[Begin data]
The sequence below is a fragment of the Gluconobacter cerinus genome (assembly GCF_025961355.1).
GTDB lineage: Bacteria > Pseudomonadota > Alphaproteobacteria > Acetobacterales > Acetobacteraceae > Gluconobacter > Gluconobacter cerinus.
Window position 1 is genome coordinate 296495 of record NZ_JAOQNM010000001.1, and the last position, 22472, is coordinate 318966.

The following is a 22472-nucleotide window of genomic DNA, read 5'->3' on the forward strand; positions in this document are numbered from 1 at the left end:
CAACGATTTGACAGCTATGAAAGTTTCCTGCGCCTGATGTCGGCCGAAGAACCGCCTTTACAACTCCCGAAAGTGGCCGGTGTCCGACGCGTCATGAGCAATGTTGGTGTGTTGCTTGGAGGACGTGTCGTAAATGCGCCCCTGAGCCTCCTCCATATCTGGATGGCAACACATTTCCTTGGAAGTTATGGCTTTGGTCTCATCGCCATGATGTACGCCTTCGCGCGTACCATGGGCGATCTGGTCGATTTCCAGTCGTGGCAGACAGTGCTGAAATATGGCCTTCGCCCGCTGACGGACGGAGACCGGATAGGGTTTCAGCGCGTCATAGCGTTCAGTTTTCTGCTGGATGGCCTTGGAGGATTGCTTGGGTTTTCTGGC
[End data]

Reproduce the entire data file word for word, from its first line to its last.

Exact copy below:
The sequence below is a fragment of the Gluconobacter cerinus genome (assembly GCF_025961355.1).
GTDB lineage: Bacteria > Pseudomonadota > Alphaproteobacteria > Acetobacterales > Acetobacteraceae > Gluconobacter > Gluconobacter cerinus.
Window position 1 is genome coordinate 296495 of record NZ_JAOQNM010000001.1, and the last position, 22472, is coordinate 318966.

The following is a 22472-nucleotide window of genomic DNA, read 5'->3' on the forward strand; positions in this document are numbered from 1 at the left end:
CAACGATTTGACAGCTATGAAAGTTTCCTGCGCCTGATGTCGGCCGAAGAACCGCCTTTACAACTCCCGAAAGTGGCCGGTGTCCGACGCGTCATGAGCAATGTTGGTGTGTTGCTTGGAGGACGTGTCGTAAATGCGCCCCTGAGCCTCCTCCATATCTGGATGGCAACACATTTCCTTGGAAGTTATGGCTTTGGTCTCATCGCCATGATGTACGCCTTCGCGCGTACCATGGGCGATCTGGTCGATTTCCAGTCGTGGCAGACAGTGCTGAAATATGGCCTTCGCCCGCTGACGGACGGAGACCGGATAGGGTTTCAGCGCGTCATAGCGTTCAGTTTTCTGCTGGATGGCCTTGGAGGATTGCTTGGGTTTTCTGGC